california consumer privacy act of 2018

California Consumer Privacy Act of 2018

On June 28, 2018 California (“CA”) Governor Jerry Brown signed the California Consumer Privacy Act of 2018 (“Act”) into law. The Act zeroes in on the personal information (“PI”) of CA residents, at once: (i) formalizing consumers’ rights regarding their own PI, and (ii) mandating what certain businesses may and may not do (sans permission) if they collect, disclose, or sell such info. Like the recently effective GDPR—and the Internet itself—the Act reaches far beyond its ostensible borders. Its implications should therefore be tracked by any covered entity dealing in PI, as the Act defines it.

This post summarizes certain key aspects of the Act: namely, its rights, requirements, and the entities beholden to both.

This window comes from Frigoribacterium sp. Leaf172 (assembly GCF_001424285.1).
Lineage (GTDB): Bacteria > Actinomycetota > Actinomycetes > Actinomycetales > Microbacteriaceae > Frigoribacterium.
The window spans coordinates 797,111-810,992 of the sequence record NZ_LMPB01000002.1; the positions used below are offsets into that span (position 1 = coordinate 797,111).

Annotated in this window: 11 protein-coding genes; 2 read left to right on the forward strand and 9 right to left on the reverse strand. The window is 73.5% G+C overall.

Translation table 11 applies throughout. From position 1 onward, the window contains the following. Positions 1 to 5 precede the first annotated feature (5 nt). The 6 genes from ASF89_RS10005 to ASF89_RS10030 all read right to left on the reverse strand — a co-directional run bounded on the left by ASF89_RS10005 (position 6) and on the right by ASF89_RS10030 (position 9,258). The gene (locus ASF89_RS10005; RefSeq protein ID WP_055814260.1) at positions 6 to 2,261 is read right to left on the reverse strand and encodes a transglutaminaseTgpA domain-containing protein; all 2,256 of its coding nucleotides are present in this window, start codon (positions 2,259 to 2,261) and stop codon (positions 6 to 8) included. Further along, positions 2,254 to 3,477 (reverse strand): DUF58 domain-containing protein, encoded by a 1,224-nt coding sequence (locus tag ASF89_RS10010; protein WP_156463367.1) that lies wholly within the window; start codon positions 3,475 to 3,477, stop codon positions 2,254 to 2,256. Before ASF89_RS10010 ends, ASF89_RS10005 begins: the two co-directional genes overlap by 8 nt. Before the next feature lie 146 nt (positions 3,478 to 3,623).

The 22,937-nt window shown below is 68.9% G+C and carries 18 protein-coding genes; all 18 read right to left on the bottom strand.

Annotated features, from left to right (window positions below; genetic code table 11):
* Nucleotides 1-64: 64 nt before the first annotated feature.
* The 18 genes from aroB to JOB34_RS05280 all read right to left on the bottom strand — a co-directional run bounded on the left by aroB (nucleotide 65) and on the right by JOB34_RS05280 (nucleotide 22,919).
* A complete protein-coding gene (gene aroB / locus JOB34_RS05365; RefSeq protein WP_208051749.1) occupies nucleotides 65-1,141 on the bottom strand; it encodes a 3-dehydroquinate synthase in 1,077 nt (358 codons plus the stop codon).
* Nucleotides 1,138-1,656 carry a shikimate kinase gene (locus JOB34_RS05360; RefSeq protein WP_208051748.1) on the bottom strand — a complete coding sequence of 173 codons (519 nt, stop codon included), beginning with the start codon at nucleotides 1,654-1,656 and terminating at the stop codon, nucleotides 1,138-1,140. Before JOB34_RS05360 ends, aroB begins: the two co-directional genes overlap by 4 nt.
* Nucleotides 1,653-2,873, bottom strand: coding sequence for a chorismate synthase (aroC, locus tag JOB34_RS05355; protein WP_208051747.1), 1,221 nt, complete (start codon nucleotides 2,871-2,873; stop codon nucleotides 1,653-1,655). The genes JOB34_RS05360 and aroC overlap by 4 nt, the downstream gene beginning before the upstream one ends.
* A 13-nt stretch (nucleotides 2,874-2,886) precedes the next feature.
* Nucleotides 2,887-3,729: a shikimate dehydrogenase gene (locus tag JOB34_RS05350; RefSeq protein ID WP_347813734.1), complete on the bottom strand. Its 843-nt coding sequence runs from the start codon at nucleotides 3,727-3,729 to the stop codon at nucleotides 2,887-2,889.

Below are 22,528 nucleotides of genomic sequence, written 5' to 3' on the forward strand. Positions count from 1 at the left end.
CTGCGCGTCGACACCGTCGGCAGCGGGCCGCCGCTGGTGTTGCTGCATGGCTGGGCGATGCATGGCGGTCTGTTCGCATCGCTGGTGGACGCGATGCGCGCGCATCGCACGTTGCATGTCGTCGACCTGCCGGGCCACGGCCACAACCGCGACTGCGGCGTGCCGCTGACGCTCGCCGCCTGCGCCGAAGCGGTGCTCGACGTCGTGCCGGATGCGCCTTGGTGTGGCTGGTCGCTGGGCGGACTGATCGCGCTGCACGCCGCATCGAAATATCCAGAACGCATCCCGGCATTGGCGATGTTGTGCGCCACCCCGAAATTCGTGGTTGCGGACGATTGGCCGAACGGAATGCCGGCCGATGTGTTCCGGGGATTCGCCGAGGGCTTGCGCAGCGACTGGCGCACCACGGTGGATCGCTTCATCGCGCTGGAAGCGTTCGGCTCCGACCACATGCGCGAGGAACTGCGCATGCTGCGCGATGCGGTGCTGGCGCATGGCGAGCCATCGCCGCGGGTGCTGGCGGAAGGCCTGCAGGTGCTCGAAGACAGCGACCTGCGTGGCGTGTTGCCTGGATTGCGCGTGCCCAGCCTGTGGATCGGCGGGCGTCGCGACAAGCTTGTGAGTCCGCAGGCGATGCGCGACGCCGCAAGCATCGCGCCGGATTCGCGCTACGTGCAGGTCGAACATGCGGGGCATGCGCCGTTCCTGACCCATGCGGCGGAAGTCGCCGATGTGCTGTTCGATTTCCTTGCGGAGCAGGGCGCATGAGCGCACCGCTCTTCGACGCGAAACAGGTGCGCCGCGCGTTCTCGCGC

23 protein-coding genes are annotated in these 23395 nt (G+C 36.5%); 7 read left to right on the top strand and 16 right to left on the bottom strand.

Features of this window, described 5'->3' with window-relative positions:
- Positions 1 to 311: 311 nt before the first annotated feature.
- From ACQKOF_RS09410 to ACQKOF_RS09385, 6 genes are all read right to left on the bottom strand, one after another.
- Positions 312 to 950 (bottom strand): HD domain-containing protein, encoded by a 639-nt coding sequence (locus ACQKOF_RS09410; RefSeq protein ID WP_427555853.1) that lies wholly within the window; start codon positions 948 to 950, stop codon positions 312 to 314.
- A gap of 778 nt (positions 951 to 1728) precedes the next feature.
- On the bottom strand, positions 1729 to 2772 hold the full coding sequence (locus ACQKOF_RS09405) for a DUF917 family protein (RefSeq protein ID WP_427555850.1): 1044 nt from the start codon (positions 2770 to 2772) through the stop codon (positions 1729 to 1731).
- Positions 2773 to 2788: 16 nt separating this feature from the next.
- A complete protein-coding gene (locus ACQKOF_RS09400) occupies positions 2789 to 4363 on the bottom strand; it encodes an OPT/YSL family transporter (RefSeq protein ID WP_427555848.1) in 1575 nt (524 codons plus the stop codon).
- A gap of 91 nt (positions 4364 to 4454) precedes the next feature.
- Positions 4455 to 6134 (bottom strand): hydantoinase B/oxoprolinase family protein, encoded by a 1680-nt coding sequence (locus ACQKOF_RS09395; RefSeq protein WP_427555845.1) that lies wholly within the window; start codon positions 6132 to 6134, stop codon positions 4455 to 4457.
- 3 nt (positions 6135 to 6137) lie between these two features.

Effective Date

The Act will be effective January 1, 2020. §1798.198(a). Until then, the CA legislature will likely rethink, refine, and amend it. §1798.185(a). While getting a head-start on Act-literacy is wise, keeping an eye on its evolution is key.

Covered Businesses

The Act’s requirements fall primarily upon “businesses,” which are defined as:

For-profit legal entities that,

-          collect consumers’ PI (or have PI collected on the business' behalf);

-          alone or jointly determine the purposes and means of PI processing;

-          do business in CA; and

o   have annual gross revenues over $25M;

o   alone or in combination, annually buy, sell, or share for commercial purposes the PI of 50K or more consumers, households, or devices; or